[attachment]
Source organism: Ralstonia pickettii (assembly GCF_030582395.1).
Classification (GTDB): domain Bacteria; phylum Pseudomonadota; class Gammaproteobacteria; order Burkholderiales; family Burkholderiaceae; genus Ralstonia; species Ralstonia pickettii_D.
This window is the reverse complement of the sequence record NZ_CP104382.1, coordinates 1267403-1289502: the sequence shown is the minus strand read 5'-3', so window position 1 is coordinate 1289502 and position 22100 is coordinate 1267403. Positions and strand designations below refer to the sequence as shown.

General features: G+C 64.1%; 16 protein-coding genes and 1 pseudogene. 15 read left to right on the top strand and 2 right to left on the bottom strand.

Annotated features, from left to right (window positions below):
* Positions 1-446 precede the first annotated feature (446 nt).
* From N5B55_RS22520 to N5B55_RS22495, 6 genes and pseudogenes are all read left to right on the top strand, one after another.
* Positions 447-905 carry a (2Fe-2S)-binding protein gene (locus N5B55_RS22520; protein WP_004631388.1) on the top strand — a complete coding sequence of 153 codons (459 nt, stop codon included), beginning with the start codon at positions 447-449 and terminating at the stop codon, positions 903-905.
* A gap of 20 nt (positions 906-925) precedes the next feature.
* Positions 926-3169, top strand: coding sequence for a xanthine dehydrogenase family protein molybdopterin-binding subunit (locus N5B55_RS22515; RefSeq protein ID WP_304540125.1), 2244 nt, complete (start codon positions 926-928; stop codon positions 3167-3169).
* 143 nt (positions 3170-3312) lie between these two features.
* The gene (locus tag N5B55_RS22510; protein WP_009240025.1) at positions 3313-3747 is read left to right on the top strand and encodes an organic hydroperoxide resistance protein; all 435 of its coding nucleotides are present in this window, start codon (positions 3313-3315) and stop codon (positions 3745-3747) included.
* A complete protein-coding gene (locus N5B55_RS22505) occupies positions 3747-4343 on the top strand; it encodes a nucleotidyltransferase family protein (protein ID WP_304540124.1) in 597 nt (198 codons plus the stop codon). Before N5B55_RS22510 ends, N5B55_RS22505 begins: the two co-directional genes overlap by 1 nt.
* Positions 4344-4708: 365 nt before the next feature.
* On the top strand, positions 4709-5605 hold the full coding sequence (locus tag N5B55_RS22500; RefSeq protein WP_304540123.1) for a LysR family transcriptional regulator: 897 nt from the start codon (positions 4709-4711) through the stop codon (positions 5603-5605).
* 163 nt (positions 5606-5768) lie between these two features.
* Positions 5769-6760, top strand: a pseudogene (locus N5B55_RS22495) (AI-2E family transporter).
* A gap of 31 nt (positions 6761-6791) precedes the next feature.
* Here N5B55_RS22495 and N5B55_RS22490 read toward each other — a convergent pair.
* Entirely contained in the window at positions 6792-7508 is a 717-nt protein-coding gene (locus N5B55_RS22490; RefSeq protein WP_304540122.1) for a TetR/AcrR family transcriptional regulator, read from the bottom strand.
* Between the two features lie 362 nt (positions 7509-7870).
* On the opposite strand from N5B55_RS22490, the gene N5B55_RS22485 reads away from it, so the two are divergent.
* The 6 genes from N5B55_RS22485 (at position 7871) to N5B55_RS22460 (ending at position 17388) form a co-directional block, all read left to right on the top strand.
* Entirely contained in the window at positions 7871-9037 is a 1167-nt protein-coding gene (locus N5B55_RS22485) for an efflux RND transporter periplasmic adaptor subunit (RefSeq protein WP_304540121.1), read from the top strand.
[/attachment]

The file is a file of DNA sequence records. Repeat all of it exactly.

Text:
Source organism: Ralstonia pickettii (assembly GCF_030582395.1).
Classification (GTDB): domain Bacteria; phylum Pseudomonadota; class Gammaproteobacteria; order Burkholderiales; family Burkholderiaceae; genus Ralstonia; species Ralstonia pickettii_D.
This window is the reverse complement of the sequence record NZ_CP104382.1, coordinates 1267403-1289502: the sequence shown is the minus strand read 5'-3', so window position 1 is coordinate 1289502 and position 22100 is coordinate 1267403. Positions and strand designations below refer to the sequence as shown.

General features: G+C 64.1%; 16 protein-coding genes and 1 pseudogene. 15 read left to right on the top strand and 2 right to left on the bottom strand.

Annotated features, from left to right (window positions below):
* Positions 1-446 precede the first annotated feature (446 nt).
* From N5B55_RS22520 to N5B55_RS22495, 6 genes and pseudogenes are all read left to right on the top strand, one after another.
* Positions 447-905 carry a (2Fe-2S)-binding protein gene (locus N5B55_RS22520; protein WP_004631388.1) on the top strand — a complete coding sequence of 153 codons (459 nt, stop codon included), beginning with the start codon at positions 447-449 and terminating at the stop codon, positions 903-905.
* A gap of 20 nt (positions 906-925) precedes the next feature.
* Positions 926-3169, top strand: coding sequence for a xanthine dehydrogenase family protein molybdopterin-binding subunit (locus N5B55_RS22515; RefSeq protein ID WP_304540125.1), 2244 nt, complete (start codon positions 926-928; stop codon positions 3167-3169).
* 143 nt (positions 3170-3312) lie between these two features.
* The gene (locus tag N5B55_RS22510; protein WP_009240025.1) at positions 3313-3747 is read left to right on the top strand and encodes an organic hydroperoxide resistance protein; all 435 of its coding nucleotides are present in this window, start codon (positions 3313-3315) and stop codon (positions 3745-3747) included.
* A complete protein-coding gene (locus N5B55_RS22505) occupies positions 3747-4343 on the top strand; it encodes a nucleotidyltransferase family protein (protein ID WP_304540124.1) in 597 nt (198 codons plus the stop codon). Before N5B55_RS22510 ends, N5B55_RS22505 begins: the two co-directional genes overlap by 1 nt.
* Positions 4344-4708: 365 nt before the next feature.
* On the top strand, positions 4709-5605 hold the full coding sequence (locus tag N5B55_RS22500; RefSeq protein WP_304540123.1) for a LysR family transcriptional regulator: 897 nt from the start codon (positions 4709-4711) through the stop codon (positions 5603-5605).
* 163 nt (positions 5606-5768) lie between these two features.
* Positions 5769-6760, top strand: a pseudogene (locus N5B55_RS22495) (AI-2E family transporter).
* A gap of 31 nt (positions 6761-6791) precedes the next feature.
* Here N5B55_RS22495 and N5B55_RS22490 read toward each other — a convergent pair.
* Entirely contained in the window at positions 6792-7508 is a 717-nt protein-coding gene (locus N5B55_RS22490; RefSeq protein WP_304540122.1) for a TetR/AcrR family transcriptional regulator, read from the bottom strand.
* Between the two features lie 362 nt (positions 7509-7870).
* On the opposite strand from N5B55_RS22490, the gene N5B55_RS22485 reads away from it, so the two are divergent.
* The 6 genes from N5B55_RS22485 (at position 7871) to N5B55_RS22460 (ending at position 17388) form a co-directional block, all read left to right on the top strand.
* Entirely contained in the window at positions 7871-9037 is a 1167-nt protein-coding gene (locus N5B55_RS22485) for an efflux RND transporter periplasmic adaptor subunit (RefSeq protein WP_304540121.1), read from the top strand.